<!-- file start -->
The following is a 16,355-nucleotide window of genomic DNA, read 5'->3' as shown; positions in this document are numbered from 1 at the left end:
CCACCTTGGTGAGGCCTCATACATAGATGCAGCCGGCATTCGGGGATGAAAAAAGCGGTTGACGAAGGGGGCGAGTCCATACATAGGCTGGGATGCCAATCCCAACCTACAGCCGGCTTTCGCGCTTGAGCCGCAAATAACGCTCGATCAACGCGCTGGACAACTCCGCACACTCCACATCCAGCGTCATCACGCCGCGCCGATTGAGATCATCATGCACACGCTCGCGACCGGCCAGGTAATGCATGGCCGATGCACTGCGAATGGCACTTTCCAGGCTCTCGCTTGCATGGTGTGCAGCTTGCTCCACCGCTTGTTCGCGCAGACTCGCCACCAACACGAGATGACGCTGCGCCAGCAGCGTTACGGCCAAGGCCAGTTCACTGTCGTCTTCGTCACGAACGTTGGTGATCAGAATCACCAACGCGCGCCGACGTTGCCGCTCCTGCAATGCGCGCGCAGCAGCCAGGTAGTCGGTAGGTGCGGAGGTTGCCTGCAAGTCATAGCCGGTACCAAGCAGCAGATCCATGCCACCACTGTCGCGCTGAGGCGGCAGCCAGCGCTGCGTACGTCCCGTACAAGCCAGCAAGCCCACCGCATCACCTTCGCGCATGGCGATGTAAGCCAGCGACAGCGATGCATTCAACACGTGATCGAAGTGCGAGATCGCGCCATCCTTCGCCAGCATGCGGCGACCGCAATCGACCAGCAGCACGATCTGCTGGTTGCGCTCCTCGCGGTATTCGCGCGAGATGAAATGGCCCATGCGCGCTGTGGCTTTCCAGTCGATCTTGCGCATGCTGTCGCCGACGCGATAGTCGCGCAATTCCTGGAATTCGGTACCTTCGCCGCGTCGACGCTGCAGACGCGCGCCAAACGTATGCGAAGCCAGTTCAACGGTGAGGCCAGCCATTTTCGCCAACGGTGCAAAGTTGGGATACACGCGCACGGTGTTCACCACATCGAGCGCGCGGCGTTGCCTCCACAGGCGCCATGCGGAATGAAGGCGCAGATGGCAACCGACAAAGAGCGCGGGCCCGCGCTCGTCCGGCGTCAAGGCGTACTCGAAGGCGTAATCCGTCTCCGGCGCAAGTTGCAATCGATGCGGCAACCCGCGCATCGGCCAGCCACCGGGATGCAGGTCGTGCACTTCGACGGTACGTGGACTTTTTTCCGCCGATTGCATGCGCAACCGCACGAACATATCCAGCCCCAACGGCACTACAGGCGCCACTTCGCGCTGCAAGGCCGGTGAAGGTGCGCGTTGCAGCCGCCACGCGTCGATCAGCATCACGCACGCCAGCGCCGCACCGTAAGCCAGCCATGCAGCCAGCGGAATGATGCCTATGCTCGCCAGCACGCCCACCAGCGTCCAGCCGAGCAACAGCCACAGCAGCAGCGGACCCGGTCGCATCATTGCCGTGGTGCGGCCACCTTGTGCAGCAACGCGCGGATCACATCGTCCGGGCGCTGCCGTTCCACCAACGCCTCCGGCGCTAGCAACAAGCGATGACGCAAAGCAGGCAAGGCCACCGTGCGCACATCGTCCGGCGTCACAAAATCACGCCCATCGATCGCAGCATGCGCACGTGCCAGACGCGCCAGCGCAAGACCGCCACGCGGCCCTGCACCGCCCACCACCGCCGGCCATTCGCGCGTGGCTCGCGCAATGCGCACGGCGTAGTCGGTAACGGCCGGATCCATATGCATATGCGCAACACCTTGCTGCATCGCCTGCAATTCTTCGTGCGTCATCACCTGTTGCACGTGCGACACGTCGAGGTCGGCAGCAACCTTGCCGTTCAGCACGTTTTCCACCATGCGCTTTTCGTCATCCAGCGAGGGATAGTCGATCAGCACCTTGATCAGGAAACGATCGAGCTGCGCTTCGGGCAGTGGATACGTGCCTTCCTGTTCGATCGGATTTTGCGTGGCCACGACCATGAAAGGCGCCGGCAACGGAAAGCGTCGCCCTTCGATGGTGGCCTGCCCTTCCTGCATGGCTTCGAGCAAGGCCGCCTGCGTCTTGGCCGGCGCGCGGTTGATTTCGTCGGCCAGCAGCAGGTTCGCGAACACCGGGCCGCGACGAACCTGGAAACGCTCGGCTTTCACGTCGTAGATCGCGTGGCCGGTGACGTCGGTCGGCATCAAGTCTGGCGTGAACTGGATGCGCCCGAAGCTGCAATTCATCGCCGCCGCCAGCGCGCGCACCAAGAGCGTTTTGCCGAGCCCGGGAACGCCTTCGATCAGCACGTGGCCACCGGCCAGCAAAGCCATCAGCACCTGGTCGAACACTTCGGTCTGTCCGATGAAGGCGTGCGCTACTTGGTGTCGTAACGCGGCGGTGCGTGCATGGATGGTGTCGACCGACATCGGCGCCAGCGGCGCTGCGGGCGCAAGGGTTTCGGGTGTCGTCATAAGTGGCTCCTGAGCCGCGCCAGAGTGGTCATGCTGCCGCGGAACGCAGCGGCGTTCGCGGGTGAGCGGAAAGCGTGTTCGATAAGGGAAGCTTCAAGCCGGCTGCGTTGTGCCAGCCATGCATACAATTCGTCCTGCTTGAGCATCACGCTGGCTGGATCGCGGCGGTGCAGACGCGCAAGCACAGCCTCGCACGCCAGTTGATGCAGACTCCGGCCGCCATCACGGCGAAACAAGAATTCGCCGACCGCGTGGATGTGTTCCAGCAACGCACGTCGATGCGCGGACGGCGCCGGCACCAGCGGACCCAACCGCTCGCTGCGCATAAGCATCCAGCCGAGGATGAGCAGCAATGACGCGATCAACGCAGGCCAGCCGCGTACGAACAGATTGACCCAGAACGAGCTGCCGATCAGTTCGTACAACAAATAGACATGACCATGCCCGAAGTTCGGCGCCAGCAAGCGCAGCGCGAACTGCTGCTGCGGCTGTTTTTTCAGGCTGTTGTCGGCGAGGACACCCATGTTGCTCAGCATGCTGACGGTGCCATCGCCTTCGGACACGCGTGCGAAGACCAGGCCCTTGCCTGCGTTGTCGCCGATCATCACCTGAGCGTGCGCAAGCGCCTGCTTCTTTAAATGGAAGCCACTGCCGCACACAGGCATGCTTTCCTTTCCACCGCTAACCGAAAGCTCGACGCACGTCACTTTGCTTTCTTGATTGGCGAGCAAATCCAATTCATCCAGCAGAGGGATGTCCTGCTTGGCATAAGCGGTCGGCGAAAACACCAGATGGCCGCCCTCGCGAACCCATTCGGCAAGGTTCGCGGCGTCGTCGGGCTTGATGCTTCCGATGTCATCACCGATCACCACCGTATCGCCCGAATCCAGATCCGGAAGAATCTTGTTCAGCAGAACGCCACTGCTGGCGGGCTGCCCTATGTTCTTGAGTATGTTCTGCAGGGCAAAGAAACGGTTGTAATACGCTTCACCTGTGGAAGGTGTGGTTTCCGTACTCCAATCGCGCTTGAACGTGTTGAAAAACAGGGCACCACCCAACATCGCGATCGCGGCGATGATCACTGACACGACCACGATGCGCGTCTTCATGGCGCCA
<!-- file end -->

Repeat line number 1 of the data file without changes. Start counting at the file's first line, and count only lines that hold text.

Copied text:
The following is a 16,355-nucleotide window of genomic DNA, read 5'->3' as shown; positions in this document are numbered from 1 at the left end: